Gurdwara Panja Sahib

Coordinates: 33°49′15″N 72°41′23″E / 33.82083°N 72.68972°E / 33.82083; 72.68972
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Gurdwara Panja Sahib
ਗੁਰਦੁਆਰਾ ਪੰਜਾ ਸਾਹਿਬ
گردوارا پنجا صاحب
General information
Architectural styleSikh architecture
Town or cityHasan Abdal, Punjab
CountryPakistan Pakistan
Coordinates33°49′15″N 72°41′23″E / 33.82083°N 72.68972°E / 33.82083; 72.68972

Gurdwara Panja Sahib (Punjabi: ਗੁਰਦੁਆਰਾ ਪੰਜਾ ਸਾਹਿਬ (Gurmukhi), گردوارا پنجا صاحب (Shahmukhi); Urdu: گردوارہ پنجہ صاحب) is a famous gurdwara located in Hasan Abdal, Pakistan. The shrine is considered to be particularly important as the handprint of the founder of Sikhism, Guru Nanak, is believed to be imprinted on a boulder at the gurdwara.


Handprint on the boulder which is believed by Sikhs to be that of Guru Nanak.

Guru Nanak along with Bhai Mardana reached Hasan Abdal in Baisakh Samwat 1578 B.K., corresponding to the summer of 1521 CE, when according to Sikh legend, Guru Nanak's handprint was imprinted onto a boulder. The Gurdwara was named Panja Sahib by Hari Singh Nalwa, the most famous general of the Sikh Empire. He is credited with having built the first gurdwara at the site.[1]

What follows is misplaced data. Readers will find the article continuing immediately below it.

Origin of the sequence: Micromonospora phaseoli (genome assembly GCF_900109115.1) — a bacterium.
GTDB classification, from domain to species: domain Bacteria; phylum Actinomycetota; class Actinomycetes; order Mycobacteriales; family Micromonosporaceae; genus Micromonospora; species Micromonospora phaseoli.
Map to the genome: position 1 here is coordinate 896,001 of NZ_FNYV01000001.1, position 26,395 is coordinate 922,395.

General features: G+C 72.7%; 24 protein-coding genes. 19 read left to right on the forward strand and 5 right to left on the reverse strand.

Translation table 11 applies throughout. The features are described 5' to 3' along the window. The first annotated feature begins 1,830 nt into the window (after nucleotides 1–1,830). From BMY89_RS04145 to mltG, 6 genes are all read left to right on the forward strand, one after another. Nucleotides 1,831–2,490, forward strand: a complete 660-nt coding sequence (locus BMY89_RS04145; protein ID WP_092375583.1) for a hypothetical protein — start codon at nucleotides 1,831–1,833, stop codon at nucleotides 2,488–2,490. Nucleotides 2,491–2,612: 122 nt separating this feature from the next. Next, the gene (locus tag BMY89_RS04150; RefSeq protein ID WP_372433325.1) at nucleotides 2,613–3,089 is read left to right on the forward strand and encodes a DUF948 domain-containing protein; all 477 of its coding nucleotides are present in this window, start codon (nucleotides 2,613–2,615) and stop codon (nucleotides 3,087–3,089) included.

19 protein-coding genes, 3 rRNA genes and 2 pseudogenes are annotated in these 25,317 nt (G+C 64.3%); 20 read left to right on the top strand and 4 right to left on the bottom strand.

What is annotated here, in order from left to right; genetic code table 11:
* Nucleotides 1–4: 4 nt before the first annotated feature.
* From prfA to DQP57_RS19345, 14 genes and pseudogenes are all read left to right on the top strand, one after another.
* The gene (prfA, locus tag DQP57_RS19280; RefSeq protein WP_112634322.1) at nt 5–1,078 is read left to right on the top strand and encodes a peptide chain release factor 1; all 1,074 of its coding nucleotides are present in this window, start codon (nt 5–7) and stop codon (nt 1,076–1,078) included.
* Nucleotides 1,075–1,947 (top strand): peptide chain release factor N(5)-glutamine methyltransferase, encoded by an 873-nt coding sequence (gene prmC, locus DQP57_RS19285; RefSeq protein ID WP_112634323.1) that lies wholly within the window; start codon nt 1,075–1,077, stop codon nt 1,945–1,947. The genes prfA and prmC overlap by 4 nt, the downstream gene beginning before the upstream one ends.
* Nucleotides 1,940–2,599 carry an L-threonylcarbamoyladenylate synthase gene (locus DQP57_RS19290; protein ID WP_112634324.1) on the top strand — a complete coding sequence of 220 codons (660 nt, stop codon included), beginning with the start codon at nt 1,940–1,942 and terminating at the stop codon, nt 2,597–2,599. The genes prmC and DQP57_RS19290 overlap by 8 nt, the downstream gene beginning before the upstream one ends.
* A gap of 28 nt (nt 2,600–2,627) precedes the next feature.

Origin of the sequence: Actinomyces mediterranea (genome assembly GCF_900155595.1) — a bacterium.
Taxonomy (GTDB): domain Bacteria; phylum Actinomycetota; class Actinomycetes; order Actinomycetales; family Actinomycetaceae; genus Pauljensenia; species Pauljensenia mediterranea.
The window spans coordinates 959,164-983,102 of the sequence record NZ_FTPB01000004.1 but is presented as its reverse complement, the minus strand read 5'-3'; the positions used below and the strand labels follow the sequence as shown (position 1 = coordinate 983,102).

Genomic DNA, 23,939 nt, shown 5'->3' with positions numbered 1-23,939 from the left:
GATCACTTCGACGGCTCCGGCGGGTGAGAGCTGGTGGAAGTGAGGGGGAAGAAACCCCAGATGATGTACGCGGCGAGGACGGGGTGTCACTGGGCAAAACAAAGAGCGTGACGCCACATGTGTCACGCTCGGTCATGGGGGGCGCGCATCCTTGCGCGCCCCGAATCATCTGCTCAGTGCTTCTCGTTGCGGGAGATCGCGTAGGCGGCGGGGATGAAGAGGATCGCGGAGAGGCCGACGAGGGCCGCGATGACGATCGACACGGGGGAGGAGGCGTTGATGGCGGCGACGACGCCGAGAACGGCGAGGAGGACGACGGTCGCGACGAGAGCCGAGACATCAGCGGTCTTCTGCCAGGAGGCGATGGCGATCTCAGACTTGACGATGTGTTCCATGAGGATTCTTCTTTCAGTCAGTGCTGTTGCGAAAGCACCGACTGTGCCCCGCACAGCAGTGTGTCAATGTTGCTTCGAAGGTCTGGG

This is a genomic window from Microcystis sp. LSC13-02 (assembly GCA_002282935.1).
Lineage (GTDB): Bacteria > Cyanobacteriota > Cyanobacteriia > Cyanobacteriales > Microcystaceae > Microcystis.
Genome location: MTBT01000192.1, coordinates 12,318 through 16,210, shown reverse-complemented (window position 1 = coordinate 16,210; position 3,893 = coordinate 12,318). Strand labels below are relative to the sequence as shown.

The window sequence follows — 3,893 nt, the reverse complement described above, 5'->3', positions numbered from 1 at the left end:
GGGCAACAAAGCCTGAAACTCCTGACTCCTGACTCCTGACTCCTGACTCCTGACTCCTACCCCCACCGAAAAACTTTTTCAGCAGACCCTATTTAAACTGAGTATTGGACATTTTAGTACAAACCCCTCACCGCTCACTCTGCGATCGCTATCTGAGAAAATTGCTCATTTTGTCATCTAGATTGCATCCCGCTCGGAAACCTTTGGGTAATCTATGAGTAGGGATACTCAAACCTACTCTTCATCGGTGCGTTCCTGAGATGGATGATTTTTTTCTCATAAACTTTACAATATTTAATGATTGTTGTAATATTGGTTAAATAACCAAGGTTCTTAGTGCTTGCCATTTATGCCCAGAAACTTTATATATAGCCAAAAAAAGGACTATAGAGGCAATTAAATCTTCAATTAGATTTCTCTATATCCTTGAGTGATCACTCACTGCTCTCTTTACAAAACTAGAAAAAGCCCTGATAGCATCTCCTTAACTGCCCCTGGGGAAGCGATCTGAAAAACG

Under a shady cool tree, Guru Nanak and Bhai Mardana started reciting Kirtan and their devotees gathered around. This annoyed a local saint, Shah Wali Qandhari.

According to Sikh legend, Bhai Mardana was sent three times to Shah Wali Qandhari by Guru Nanak so that he would provide him with some water to quench his thirst. Wali Qandhari refused his request and was rude to him. In spite of this, Mardana still very politely stuck to his demand. The Wali remarked : "Why don't you ask your Master whom you serve?"

Mardana went back to the Guru in a miserable state and said "Oh lord! I prefer death to thirst but will not approach Wali the egoist."

The Guru replied "Oh Bhai Mardana ji! Repeat the Name of God, the Almighty; and drink the water to your heart's content."

The Guru put aside a big rock lying nearby and a pure fountain of water sprang up and began to flow endlessly. Bhai Mardana quenched his thirst and felt grateful to the Guru.

On the other hand, the fountain of Shah Wali Qandhari dried up. On witnessing this, the Wali in his rage threw a part of a mountain towards the Guru from the top of the hill. The Guru stopped the hurled rock. Clear, fresh spring water gushes out from somewhere behind the rock and spills over into a very large pool. An imprint of a right hand was carved on the rock while it was built in the Mughal style by Maharaja Ranjit Singh (1780-1839).



  1. ^ Nalwa, V. (2009), Hari Singh Nalwa - Champion of the Khalsaji, New Delhi: Manohar, pp. 229-31, ISBN 81-7304-785-5

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